“Virtually no one got this right. Nobody saw this scenario coming. No one said that we would see a complete collapse down to $30 per barrel of oil,” said Charles Davidson, former CEO and chairman of Noble Energy, Inc. and venture partner for Quantum Energy Partners.
And yet here we are.
Davidson, a leader in the field, addressed attendees of the Mayer Brown 11th Annual Global Energy Conference Tuesday. He explained how the industry got to this point. He also outlined what needs to happen to get out of this mess.
At the corporate level, companies will have to:
- address financial issues by slashing spending, securing cost reductions and repairing balance sheets; and
- reexamine business models (i.e. investment opportunities viable in lower price world, is the business sustainable stand-alone, revise long range plans to fit with price expectations)
At a macro or larger scale:
- global supply/demand needs to achieve balance (with reduced drilling, the supply is starting to come down; inventories need to bleed off, hopefully demand growth will help)
During a morning panel, industry experts focused on strategies related resource reallocation, restructuring. Here are a few excerpts:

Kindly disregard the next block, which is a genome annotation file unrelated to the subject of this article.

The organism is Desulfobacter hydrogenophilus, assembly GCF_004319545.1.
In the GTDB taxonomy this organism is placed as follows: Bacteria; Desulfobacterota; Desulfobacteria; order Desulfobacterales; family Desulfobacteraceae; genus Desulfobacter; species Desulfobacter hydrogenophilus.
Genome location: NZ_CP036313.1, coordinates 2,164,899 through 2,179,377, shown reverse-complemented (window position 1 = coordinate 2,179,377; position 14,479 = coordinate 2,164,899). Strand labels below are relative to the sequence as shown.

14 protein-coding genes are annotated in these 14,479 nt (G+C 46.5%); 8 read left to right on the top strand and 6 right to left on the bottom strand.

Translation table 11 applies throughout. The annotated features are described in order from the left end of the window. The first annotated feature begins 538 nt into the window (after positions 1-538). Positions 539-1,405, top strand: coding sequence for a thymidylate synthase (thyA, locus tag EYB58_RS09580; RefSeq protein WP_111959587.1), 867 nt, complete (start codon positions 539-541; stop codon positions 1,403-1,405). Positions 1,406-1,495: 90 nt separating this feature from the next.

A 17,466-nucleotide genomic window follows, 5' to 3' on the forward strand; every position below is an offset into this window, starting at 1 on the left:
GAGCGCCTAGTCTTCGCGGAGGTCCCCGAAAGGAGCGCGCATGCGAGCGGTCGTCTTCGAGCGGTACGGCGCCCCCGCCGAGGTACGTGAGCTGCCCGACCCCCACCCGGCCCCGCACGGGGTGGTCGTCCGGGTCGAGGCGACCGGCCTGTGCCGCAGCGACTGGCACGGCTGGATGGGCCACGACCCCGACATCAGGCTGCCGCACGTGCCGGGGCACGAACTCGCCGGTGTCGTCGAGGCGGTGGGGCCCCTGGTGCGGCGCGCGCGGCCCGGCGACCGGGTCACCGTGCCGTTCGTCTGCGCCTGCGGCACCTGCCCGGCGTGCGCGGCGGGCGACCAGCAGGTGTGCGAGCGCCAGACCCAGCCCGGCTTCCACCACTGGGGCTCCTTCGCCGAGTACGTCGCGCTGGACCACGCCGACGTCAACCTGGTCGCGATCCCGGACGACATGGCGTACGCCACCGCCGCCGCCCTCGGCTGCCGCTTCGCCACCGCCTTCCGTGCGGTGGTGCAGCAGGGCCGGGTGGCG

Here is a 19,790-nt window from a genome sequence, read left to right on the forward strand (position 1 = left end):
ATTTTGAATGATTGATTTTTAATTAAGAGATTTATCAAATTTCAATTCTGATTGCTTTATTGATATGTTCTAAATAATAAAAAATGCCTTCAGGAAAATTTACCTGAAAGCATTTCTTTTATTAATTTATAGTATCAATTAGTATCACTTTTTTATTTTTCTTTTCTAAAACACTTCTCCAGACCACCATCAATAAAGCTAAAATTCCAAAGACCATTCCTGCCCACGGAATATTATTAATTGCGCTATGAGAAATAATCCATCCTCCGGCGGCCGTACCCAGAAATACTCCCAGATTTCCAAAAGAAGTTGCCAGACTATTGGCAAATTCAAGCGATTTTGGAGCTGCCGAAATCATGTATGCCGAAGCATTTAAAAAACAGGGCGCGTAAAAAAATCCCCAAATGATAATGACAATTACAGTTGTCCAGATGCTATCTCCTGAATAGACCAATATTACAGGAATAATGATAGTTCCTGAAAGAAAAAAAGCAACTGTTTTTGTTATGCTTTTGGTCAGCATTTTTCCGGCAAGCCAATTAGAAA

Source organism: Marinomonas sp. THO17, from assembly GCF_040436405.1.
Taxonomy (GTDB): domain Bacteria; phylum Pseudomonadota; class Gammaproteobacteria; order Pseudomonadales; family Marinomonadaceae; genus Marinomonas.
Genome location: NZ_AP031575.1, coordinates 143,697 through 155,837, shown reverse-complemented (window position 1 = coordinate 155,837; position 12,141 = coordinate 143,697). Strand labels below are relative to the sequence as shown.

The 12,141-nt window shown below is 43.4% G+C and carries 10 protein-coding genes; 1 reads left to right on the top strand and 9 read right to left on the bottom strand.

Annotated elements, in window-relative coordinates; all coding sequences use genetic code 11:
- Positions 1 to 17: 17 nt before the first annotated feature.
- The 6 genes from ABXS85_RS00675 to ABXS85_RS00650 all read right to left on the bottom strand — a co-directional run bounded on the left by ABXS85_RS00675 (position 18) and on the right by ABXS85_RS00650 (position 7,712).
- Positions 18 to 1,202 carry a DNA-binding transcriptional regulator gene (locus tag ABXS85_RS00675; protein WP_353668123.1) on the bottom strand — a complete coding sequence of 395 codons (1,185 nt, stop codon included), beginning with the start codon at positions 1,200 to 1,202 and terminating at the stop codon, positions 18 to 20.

- In response to whether or not there is a preferred selection of assets for distressed companies, Fraser McKay, research director-corporate analysis for Wood Mackenzie, said the hot areas are the ones with the best economics. For example, the Permian Basin is one of the best spots to try and acquire assets.
- With so many recent high-profile bankruptcy filings such as SandRidge Energy and Breitburn Energy Partners, panel moderator Charles Kelly, a partner at Mayer Brown, asked of helpful strategies in the restructuring process. “You don’t want to go into a bankruptcy without the support of as many creditors as you can get … E&P companies in general don’t exactly thrive in bankruptcy,” said David Baggett, founder and managing partner of Opportune LLP.
- In response to whether it’s more dominant in the current marketplace for people to come in and buy opportunistically, Geoff Richards, head of US debt finance and restructuring for Canaccord Genuity, said while it’s fluid, he knows of a company that filed Chapter 11 bankruptcy and is selling assets. In time, there were people who came in and bought the company’s debt at a discount, which was their intent.
Panelists pictured (l-r) are Charles Kelly, partner, Mayer Brown; Geoff Richards, head of US debt finance & restructuring, Canaccord Genuity; Fraser McKay, research director-corporate analysis, Wood Mackenzie; and David Baggett, founder and managing partner, Opportune LLP.
Valerie is an experienced writer and editor dedicated to providing useful and relevant career news about the oil and gas industry. Email Valerie at email@example.com
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